[Photos above courtesy of The Upper House, Hong Kong]
And a bit about the composition, you mentioned classics. So, is the wine list mostly made up of Old World wines or is it a fair balance between Old and New World?
I would say it’s quite balanced between the two. Europe has a very strong presence on the list, but I also believe in celebrating region for region, philosophy for philosophy. So I don’t necessarily want to bring in a California Cabernet, which is meant to emulate Bordeaux. I actually want a California wine to taste like a California wine (obviously very good California wine), for Spanish wine to taste Spanish, for Australian to taste Australian, and so on. So, primarily, Europe is quite strong, but it’s not necessarily all the standard European stuff. I also like to explore regions like Toro, or Bierzo or other parts of Spain that aren’t as popular as of yet. For example, what Palacios has done in Priorat, which he’s now moving to Bierzo. And Napa Cabernets have a great reputation, but I’m also a huge fan of Sonoma Coast Pinot Noirs. Things like that which are a little bit unexpected.
And how would you say that the wine list pairs up with the cuisine? Is there any particular region, which matches the cuisine best or does it all match up?
Chef Gray is very good at what he does and I think that he is particularly talented in handling seafood. There are many fish items on the menu. He also works with a lot of fresh ingredients, citrus and unique sweet products as well, to really bring a balance to the dish. So, Grüner Veltliners and Rieslings, things like that, which are very much in line with what I personally love, are also well represented on the list in order to accommodate those flavors.
And how is the wine list at Café Gray physically arranged, by variety or by region?
I decided to go by varietal and then region. I think that is the more traditional approach. If it were an all-European list, I would probably go by region, but because we cover so many countries on Café Gray’s list I thought it would work better this way. And it goes by intensity, so that lighter white wines come first and then richer white wines and then reds.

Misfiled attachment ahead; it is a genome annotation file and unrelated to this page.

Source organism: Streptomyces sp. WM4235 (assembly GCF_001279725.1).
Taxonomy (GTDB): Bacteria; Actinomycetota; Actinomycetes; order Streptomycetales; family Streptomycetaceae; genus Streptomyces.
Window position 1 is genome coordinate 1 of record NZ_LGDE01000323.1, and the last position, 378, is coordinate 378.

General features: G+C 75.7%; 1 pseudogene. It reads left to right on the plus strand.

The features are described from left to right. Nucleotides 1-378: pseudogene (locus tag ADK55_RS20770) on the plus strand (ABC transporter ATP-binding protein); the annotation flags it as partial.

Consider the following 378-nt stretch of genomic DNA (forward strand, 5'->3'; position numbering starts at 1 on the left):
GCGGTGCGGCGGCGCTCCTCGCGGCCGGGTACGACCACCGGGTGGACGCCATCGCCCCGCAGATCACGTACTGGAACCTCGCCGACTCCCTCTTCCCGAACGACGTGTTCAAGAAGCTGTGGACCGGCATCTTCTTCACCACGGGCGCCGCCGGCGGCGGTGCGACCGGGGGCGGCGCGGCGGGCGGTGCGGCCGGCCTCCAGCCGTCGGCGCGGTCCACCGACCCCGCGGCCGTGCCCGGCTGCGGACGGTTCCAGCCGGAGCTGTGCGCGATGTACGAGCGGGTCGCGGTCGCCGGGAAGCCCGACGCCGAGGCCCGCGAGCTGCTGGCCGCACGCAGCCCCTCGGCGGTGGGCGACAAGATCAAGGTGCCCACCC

Have you noticed any trends in the regions that restaurant clients seem to order from the most? Is there a particular region that is especially popular?
I think Bordeaux will always have a place here. I have noticed in the last year a growing interest in Burgundy, and the Rhône Valley is getting more attention than it has ever gotten. On a completely wacky side-note, I randomly put this Zinfandel on the list, thinking that it would never move. I had four bottles and I thought it would last me for a while and it was gone in 2 days, which was really bizarre. I think people are branching out beyond Bordeaux, which is great. And also, white wine sales have gone up recently – white Burgundies are doing very well and more and more people are recognizing wines that are different from the norm, so to speak. People are now quite willing to explore new things – whether it’s dry Furmint from Hungary or Ribolla from Slovenia or a Riesling from Slovakia. So I think the time is good now for those kinds of experimentations.
If you could pick one dish and pair it with a wine, which would best represent Café Gray which dish would it be and which wine would you pair it with?
The signature item would absolutely be Chef Gray’s most famous Braised Short Rib [photo below,left courtesy of The Upper House, Hong Kong], which he has been working on and making for his guests since his days working at Lespinasse in New York City. It’s amazing. The meat is marinated for three days and over 50 different spices are used. It’s a very complex dish but in the delivery it’s just hands-down very delicious. Guests come back for it over and over again – people who are in town have to come here to have the Short Rib. In terms of a wine that would go with it, to really let the dish shine I would choose a wine that is more of a supporting player, rather than one which is going to try to compete, because there is already a lot going on in the dish. So for something excellent but not quite as assertive, I would definitely go with the Braida, Bricco dell’Uccellone from Italy, maybe a youthful vintage, like a 2007. This would go very well. Another option, for something a bit lighter, I think a Pinot Noir could go very well with the dish, one with high levels of acidity and a good fruit component. I’m a big fan of the Beaux Frères wines coming from the Willamette Valley, so something from their Upper Terrace vineyard would be great, also probably with a good 5-6 years of bottle age. And lastly, I’m also a huge Côte-Rôtie fan and a huge Syrah fan, so something with those kinds of aromas would go perfectly. And, depending on bottle age, something with a slightly softer palate would be stunning with the dish.
That sounds wonderful. Hopefully I’ll get to try it soon! Thank you for your time.